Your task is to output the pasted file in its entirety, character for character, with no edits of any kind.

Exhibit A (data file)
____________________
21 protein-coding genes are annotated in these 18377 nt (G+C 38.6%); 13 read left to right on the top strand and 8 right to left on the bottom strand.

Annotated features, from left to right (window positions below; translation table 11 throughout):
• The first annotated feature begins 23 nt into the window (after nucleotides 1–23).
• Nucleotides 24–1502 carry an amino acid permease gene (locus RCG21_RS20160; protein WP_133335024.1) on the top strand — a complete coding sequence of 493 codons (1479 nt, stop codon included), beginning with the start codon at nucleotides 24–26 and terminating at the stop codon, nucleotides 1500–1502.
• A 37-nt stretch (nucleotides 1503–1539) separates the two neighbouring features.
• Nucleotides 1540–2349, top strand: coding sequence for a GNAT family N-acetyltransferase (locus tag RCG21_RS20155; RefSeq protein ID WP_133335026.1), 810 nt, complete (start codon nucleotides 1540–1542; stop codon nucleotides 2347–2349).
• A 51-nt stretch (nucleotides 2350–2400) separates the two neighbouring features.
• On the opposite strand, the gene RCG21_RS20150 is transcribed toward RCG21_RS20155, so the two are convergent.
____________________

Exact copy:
21 protein-coding genes are annotated in these 18377 nt (G+C 38.6%); 13 read left to right on the top strand and 8 right to left on the bottom strand.

Annotated features, from left to right (window positions below; translation table 11 throughout):
• The first annotated feature begins 23 nt into the window (after nucleotides 1–23).
• Nucleotides 24–1502 carry an amino acid permease gene (locus RCG21_RS20160; protein WP_133335024.1) on the top strand — a complete coding sequence of 493 codons (1479 nt, stop codon included), beginning with the start codon at nucleotides 24–26 and terminating at the stop codon, nucleotides 1500–1502.
• A 37-nt stretch (nucleotides 1503–1539) separates the two neighbouring features.
• Nucleotides 1540–2349, top strand: coding sequence for a GNAT family N-acetyltransferase (locus tag RCG21_RS20155; RefSeq protein ID WP_133335026.1), 810 nt, complete (start codon nucleotides 1540–1542; stop codon nucleotides 2347–2349).
• A 51-nt stretch (nucleotides 2350–2400) separates the two neighbouring features.
• On the opposite strand, the gene RCG21_RS20150 is transcribed toward RCG21_RS20155, so the two are convergent.